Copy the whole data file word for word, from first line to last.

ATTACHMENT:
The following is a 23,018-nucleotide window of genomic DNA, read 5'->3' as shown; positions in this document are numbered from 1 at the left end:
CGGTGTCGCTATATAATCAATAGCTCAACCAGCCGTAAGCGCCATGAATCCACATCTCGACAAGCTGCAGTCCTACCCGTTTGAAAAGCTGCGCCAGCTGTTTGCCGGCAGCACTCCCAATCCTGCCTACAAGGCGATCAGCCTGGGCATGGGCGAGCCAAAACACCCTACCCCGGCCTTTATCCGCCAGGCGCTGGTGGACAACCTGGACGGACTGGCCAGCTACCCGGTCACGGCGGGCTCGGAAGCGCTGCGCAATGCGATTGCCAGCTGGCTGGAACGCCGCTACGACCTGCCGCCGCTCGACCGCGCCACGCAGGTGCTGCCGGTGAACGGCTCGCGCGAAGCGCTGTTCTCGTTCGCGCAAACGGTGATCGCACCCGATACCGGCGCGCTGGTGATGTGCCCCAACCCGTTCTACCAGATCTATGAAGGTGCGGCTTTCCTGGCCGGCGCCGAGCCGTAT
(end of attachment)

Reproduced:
The following is a 23,018-nucleotide window of genomic DNA, read 5'->3' as shown; positions in this document are numbered from 1 at the left end:
CGGTGTCGCTATATAATCAATAGCTCAACCAGCCGTAAGCGCCATGAATCCACATCTCGACAAGCTGCAGTCCTACCCGTTTGAAAAGCTGCGCCAGCTGTTTGCCGGCAGCACTCCCAATCCTGCCTACAAGGCGATCAGCCTGGGCATGGGCGAGCCAAAACACCCTACCCCGGCCTTTATCCGCCAGGCGCTGGTGGACAACCTGGACGGACTGGCCAGCTACCCGGTCACGGCGGGCTCGGAAGCGCTGCGCAATGCGATTGCCAGCTGGCTGGAACGCCGCTACGACCTGCCGCCGCTCGACCGCGCCACGCAGGTGCTGCCGGTGAACGGCTCGCGCGAAGCGCTGTTCTCGTTCGCGCAAACGGTGATCGCACCCGATACCGGCGCGCTGGTGATGTGCCCCAACCCGTTCTACCAGATCTATGAAGGTGCGGCTTTCCTGGCCGGCGCCGAGCCGTAT